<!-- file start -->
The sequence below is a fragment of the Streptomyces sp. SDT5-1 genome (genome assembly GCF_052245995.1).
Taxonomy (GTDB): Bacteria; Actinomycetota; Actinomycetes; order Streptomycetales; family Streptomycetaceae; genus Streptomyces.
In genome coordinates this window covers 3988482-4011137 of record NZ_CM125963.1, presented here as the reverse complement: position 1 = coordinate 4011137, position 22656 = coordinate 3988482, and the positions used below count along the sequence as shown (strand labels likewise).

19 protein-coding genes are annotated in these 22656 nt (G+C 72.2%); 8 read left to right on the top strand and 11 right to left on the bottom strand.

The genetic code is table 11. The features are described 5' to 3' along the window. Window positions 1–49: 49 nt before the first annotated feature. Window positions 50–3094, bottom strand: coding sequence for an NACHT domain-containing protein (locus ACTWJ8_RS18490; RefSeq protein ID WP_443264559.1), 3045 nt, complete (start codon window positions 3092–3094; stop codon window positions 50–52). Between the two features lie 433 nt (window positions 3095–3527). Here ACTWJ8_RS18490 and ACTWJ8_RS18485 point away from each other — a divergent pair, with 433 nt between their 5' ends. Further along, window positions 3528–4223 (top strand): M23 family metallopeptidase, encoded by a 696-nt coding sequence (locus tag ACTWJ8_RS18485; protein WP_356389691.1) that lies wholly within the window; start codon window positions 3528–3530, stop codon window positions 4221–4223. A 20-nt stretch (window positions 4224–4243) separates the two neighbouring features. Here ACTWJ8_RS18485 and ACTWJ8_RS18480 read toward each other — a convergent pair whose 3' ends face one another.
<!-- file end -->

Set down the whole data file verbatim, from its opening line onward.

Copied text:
The sequence below is a fragment of the Streptomyces sp. SDT5-1 genome (genome assembly GCF_052245995.1).
Taxonomy (GTDB): Bacteria; Actinomycetota; Actinomycetes; order Streptomycetales; family Streptomycetaceae; genus Streptomyces.
In genome coordinates this window covers 3988482-4011137 of record NZ_CM125963.1, presented here as the reverse complement: position 1 = coordinate 4011137, position 22656 = coordinate 3988482, and the positions used below count along the sequence as shown (strand labels likewise).

19 protein-coding genes are annotated in these 22656 nt (G+C 72.2%); 8 read left to right on the top strand and 11 right to left on the bottom strand.

The genetic code is table 11. The features are described 5' to 3' along the window. Window positions 1–49: 49 nt before the first annotated feature. Window positions 50–3094, bottom strand: coding sequence for an NACHT domain-containing protein (locus ACTWJ8_RS18490; RefSeq protein ID WP_443264559.1), 3045 nt, complete (start codon window positions 3092–3094; stop codon window positions 50–52). Between the two features lie 433 nt (window positions 3095–3527). Here ACTWJ8_RS18490 and ACTWJ8_RS18485 point away from each other — a divergent pair, with 433 nt between their 5' ends. Further along, window positions 3528–4223 (top strand): M23 family metallopeptidase, encoded by a 696-nt coding sequence (locus tag ACTWJ8_RS18485; protein WP_356389691.1) that lies wholly within the window; start codon window positions 3528–3530, stop codon window positions 4221–4223. A 20-nt stretch (window positions 4224–4243) separates the two neighbouring features. Here ACTWJ8_RS18485 and ACTWJ8_RS18480 read toward each other — a convergent pair whose 3' ends face one another.